From: Delaware Live
Delaware’s state House and Senate districts must be redrawn and approved by Nov. 7, but legislative leaders have yet to announce a date to convene a special session to vote on the new district lines.
In August, a broad coalition of community organizations sent an open letter calling on Democratic House and Senate leadership to ensure a fair, transparent, nondiscriminatory, and politically impartial process.
On Thursday, one of the letter’s signatories, Common Cause of Delaware, said in a press release, “One month without any response from state leaders has passed since Common Cause of Delaware and a broad coalition of community organizations sent a letter asking for a fair and transparent redistricting process.”
Common Cause of Delaware is now demanding that state legislators “start communicating with the public about this year’s redistricting cycle.”
“Redistricting will impact our elections for the next decade and the people of Delaware deserve to have a meaningful say in the process,” said Claire Snyder-Hall, director of Common Cause of Delaware. “A completely transparent and public redistricting process will ensure we draw fair maps that benefit our communities, not the politicians. It’s time for state leaders to come forward with details about this year’s redistricting process.” Read more.
From: Delaware Public Media The head of the Small Business Administration visited Wilmington Monday to highlight programs to help businesses survive the pandemic.
SBA Administrator Isabella Guzman joined Sen. Chris Coons and Congresswoman Lisa Blunt Rochester at Stitch House Brewery on Market Street.
The brewery was one of about 50,000 Delaware businesses that received financial help from the SBA during the pandemic.
Rob Snowberger is one of Stitch House’s owners. He says the business got two rounds of PPP loans, a COVID-19 Economic Injury Disaster Loan and money from the Restaurant Revitalization Fund.
But Snowberger hopes the federal government will offer more low-interest loans for businesses in the future—because he’s not sure how commercial lenders will react to the fact that his business debt doubled during the pandemic.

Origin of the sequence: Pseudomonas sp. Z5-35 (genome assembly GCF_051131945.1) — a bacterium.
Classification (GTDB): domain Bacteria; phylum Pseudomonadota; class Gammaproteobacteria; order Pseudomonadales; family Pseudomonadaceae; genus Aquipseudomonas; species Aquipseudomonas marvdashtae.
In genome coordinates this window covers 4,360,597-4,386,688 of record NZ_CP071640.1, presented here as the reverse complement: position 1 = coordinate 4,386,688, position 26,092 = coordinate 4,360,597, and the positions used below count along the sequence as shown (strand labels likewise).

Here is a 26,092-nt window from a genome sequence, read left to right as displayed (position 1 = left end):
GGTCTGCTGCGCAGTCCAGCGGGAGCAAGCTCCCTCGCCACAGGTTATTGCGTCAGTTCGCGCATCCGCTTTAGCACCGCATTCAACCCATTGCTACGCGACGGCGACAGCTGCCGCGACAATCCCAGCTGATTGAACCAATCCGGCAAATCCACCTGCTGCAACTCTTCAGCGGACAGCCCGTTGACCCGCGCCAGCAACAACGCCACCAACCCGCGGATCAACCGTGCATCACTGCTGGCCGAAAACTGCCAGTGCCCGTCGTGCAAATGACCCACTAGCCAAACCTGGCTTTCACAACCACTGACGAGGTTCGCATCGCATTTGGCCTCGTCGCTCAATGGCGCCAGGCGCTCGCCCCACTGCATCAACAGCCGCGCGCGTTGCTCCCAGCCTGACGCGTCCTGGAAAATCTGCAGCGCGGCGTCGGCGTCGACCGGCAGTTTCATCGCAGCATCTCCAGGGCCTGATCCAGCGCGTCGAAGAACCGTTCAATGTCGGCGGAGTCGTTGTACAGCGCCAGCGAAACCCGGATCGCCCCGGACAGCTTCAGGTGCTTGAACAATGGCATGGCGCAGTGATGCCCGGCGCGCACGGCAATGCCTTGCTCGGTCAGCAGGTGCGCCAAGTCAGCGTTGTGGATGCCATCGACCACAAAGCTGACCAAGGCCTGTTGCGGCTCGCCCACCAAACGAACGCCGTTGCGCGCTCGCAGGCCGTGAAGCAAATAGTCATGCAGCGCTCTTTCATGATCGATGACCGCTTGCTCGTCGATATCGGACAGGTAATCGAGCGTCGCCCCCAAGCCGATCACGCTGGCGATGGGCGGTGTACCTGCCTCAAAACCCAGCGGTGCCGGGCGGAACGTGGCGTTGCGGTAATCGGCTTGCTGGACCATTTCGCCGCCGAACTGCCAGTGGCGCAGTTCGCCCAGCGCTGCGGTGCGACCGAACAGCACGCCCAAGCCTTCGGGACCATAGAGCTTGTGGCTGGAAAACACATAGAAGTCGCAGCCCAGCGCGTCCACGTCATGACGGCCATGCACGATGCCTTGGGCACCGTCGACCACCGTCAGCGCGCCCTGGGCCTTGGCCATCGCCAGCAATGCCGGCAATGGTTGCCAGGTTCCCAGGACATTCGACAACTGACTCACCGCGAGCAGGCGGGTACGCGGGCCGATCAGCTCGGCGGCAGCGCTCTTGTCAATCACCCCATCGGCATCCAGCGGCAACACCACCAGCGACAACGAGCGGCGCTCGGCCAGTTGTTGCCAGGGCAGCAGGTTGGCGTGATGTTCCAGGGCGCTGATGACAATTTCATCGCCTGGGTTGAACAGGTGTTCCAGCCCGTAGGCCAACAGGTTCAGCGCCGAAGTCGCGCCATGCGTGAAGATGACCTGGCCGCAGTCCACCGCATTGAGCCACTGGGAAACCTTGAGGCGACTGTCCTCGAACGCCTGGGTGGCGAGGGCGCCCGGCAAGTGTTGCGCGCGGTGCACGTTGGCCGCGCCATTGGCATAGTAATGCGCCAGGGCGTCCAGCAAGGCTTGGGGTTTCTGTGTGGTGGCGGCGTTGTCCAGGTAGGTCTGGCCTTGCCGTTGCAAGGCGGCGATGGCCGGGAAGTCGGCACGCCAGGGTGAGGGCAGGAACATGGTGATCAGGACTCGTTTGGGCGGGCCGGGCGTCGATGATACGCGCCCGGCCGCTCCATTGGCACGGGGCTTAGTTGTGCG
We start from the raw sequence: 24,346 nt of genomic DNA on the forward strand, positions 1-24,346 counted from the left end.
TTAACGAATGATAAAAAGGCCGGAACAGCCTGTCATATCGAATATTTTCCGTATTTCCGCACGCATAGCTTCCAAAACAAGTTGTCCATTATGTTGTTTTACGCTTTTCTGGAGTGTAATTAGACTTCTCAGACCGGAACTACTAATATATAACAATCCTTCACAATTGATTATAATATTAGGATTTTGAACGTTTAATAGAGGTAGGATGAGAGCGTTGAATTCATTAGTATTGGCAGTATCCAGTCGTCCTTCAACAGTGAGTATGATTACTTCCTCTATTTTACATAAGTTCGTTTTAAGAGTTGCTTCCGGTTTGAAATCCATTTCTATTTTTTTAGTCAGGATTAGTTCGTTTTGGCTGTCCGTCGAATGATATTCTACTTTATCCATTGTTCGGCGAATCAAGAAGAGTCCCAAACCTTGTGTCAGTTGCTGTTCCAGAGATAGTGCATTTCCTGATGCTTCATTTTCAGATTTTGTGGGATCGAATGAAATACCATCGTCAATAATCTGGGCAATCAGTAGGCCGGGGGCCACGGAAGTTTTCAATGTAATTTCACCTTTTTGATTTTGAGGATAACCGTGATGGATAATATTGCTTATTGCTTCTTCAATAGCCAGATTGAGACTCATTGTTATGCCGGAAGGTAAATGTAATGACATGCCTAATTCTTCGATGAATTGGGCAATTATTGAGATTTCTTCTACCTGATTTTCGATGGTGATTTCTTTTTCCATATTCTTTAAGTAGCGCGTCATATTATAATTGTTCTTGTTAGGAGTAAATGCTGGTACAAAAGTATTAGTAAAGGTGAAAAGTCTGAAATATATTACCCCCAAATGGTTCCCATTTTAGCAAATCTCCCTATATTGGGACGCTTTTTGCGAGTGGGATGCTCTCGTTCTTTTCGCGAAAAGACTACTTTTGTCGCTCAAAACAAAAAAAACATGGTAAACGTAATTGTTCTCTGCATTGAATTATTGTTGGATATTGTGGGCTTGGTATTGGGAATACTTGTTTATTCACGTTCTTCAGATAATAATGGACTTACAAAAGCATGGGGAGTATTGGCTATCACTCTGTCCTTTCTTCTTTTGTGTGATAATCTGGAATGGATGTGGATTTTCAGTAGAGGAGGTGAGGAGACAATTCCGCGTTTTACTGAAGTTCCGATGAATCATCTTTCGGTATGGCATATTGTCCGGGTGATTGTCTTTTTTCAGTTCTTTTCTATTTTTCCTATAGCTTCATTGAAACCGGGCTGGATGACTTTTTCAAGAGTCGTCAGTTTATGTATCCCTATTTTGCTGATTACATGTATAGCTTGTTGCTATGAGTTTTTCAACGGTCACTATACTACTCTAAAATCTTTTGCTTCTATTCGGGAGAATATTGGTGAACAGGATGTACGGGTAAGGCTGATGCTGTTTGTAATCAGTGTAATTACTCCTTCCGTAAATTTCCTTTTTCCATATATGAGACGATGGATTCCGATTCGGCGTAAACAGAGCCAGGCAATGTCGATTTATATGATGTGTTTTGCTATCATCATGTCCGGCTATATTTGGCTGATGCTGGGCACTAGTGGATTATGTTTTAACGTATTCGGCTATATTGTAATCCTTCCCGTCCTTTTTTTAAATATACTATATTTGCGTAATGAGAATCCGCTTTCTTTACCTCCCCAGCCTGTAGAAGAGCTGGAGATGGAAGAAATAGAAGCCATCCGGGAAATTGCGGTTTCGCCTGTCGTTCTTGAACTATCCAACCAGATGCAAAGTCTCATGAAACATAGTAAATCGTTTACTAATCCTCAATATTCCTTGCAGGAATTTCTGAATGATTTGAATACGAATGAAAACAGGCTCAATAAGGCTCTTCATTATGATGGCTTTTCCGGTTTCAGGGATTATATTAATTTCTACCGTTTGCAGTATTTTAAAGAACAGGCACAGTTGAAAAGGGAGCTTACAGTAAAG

“Ultimately, we don’t know what the consequences [will be of what] we did borrow to stay alive — what the consequence of that will be on our balance sheet,” he said. “Not only that, but when you have negative numbers for so long, you’re not exactly bankable.” Read more
From: A Better Delaware With the state budget running a nearly $1.2 billion surplus largely because of massive federal handouts for COVID relief, you might have thought lawmakers in Dover would give some money back to hard-working taxpayers. Instead, they did what politicians do best – spent it.
The record-setting capital budget (also known as the bond bill) was nearly twice the size the previous record. Tucked inside is an enormous $70 million Community Redevelopment Fund. The Community Redevelopment funds are earmarked for lawmakers’ pet projects.
Now, Delaware Live reports that legislators departed from past practice and failed to provide the itemized listing of these projects, and they passed it without even knowing what was in the bill!
But this year, because of the amount of funds available and the number of organizations that applied, the total $70 million fund was listed as one line-item under the assurance that the list of recipients would be made public once finalized.
Both the House and Senate passed the budget, and Gov. John Carney signed it without the list.
It reminds us of Nancy Pelosi’s famous remark that “we have to pass the bill [Obamacare] so that you can find out what is in it.” One lawmaker, Rep. Jeff Spiegelman (R-Clayton) called out the process:
“This year proved that the bond structure was ill-equipped to handle the amount of money we had. What this has resulted in is essentially a gentlemen’s agreement with tens of millions of taxpayer dollars on the line,” said Spiegelman. “This is the very definition of pork-barrel-spending, where legislators have this big pile of cash and they’re forced to play a game of ‘come and grab it’ for these funds.”
But his call for transparency and thrift was met with scorn and derision by Sen. Nicole Poore (D-New Castle):
“Rep. Spiegelman might choose not to take any money for his district if that’s how he feels about it,” Poore said.
Maybe next time Dover finds itself with more money than it can spend without cutting procedural corners, they might consider just returning some of it to Delaware’s overtaxed working families.